MOOD: More optimistic now that I thought through things.


So I thought about something that I’m pretty sure everyone in my place eventually thought of before.

“What if I just…quit?”

I *could* concentrate on being the best damn employee my employer has ever seen. I’ve done it before, so I’m pretty sure I could do it again.

I *could* get my weeknights and weekends back, since I don’t take my work home with me and my employer’s work-life balance is actually pretty good.

I *could* think about how to pump up my resume and prepare for my next move, even if it’s within the company.

I could have a social life again.

I could go back to having no responsibilities.

All of that would probably happen.

I’d have no real responsibilities.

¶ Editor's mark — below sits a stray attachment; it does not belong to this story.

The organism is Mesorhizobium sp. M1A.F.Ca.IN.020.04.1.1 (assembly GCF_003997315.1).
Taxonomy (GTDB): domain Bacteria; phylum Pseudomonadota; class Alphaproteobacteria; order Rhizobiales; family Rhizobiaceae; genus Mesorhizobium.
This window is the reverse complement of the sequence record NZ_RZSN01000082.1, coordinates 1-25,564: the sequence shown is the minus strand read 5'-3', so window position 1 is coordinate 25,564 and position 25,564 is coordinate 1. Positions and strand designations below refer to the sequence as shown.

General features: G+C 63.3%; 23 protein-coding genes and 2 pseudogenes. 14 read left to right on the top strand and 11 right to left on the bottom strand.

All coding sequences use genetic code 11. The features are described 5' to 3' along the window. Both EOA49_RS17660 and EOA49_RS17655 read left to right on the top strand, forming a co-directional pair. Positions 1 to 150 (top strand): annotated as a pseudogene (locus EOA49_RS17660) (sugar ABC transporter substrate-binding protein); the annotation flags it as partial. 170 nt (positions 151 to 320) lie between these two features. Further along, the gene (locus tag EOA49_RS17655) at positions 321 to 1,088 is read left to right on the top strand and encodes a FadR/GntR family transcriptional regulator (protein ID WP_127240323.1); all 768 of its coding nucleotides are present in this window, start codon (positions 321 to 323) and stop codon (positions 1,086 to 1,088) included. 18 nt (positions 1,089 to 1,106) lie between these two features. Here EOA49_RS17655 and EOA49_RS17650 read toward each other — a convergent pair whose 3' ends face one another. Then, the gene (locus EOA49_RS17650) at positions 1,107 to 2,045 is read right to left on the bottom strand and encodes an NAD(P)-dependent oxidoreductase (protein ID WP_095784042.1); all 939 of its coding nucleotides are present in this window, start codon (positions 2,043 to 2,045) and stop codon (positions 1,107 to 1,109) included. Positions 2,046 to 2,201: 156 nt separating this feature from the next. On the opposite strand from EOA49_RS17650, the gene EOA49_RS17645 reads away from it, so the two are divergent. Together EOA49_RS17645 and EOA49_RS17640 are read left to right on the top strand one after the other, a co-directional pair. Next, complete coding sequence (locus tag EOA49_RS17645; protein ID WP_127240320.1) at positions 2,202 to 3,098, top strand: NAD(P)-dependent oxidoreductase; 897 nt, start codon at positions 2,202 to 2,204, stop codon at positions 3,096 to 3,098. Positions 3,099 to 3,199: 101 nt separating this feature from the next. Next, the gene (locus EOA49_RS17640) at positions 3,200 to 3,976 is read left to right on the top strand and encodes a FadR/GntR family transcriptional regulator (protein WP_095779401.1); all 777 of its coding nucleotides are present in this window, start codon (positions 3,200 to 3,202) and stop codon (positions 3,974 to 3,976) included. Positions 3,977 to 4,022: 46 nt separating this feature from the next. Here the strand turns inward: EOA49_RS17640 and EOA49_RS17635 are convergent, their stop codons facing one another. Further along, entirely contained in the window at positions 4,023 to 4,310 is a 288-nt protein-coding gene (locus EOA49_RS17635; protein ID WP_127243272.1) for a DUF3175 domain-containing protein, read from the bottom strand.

I’d have no real direction over the bigger picture of my work.

I’d have no real way of *directly* helping society.

I’d have to settle for being a chesspiece on someone else’s board.

I’d have to settle.

I’d have to pave someone else’s way.

I don’t want to settle.

I want to pave my own way.

And even if I fail in the most spectacular way the world has ever seen, debt and all, I can say that I tried. I’d be ready for anything. I’ve even helped some people so far. That’s worth a lot.

Day 59.2: TFW you realize you think you’re in it for the long haul.

Day 59: Am I crazy for thinking that employee happiness and well-being are REALLY DARN IMPORTANT?

STATUS: Started building the website proper. Discovered that I have some more work to do on the core tech. Not a bad thing.                                    

MOOD: A little sad, but still optimistic.